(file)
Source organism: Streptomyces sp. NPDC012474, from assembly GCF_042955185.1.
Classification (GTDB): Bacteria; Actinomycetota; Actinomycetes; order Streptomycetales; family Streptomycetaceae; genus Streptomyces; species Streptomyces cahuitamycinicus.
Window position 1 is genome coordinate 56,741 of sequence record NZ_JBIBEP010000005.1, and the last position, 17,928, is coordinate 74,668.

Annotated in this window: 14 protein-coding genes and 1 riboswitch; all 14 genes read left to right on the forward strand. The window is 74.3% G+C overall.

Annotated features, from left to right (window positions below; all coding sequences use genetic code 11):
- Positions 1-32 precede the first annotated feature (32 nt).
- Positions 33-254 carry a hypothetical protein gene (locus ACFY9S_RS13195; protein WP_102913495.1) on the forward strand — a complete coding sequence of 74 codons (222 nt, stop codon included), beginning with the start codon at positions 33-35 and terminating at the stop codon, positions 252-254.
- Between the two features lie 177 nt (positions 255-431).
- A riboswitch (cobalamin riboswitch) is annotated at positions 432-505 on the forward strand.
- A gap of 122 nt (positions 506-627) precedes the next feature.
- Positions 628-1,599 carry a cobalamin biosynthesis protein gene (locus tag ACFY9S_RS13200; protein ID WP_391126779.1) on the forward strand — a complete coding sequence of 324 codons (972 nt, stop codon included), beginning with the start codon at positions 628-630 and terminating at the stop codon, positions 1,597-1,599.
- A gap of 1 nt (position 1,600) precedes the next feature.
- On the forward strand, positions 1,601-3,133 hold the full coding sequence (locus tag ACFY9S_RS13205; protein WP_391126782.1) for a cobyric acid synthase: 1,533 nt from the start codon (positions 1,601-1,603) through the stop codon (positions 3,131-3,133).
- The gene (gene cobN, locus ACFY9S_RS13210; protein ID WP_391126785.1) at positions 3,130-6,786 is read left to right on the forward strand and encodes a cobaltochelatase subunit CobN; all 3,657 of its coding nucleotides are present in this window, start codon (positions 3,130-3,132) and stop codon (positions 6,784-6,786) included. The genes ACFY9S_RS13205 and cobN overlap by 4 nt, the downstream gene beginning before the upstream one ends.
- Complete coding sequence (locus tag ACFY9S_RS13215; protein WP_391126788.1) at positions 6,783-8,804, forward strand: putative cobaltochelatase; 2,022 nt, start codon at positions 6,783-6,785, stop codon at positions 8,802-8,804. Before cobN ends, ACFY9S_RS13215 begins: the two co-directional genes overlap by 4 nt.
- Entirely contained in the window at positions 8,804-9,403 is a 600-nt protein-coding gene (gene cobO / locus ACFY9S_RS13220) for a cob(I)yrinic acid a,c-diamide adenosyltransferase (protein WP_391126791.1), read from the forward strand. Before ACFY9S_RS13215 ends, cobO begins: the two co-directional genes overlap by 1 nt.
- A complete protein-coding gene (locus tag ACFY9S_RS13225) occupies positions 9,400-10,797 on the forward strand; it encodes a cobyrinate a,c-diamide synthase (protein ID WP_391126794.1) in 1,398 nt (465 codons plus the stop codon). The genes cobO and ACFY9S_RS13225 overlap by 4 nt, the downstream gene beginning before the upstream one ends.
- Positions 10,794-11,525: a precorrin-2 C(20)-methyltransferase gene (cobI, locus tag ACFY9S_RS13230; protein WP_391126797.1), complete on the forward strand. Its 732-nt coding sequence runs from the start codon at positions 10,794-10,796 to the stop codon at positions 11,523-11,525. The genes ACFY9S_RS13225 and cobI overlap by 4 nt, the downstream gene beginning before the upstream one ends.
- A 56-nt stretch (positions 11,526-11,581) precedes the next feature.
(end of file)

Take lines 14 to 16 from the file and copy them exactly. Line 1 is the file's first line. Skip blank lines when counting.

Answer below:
- The gene (gene cobN, locus ACFY9S_RS13210; protein ID WP_391126785.1) at positions 3,130-6,786 is read left to right on the forward strand and encodes a cobaltochelatase subunit CobN; all 3,657 of its coding nucleotides are present in this window, start codon (positions 3,130-3,132) and stop codon (positions 6,784-6,786) included. The genes ACFY9S_RS13205 and cobN overlap by 4 nt, the downstream gene beginning before the upstream one ends.
- Complete coding sequence (locus tag ACFY9S_RS13215; protein WP_391126788.1) at positions 6,783-8,804, forward strand: putative cobaltochelatase; 2,022 nt, start codon at positions 6,783-6,785, stop codon at positions 8,802-8,804. Before cobN ends, ACFY9S_RS13215 begins: the two co-directional genes overlap by 4 nt.
- Entirely contained in the window at positions 8,804-9,403 is a 600-nt protein-coding gene (gene cobO / locus ACFY9S_RS13220) for a cob(I)yrinic acid a,c-diamide adenosyltransferase (protein WP_391126791.1), read from the forward strand. Before ACFY9S_RS13215 ends, cobO begins: the two co-directional genes overlap by 1 nt.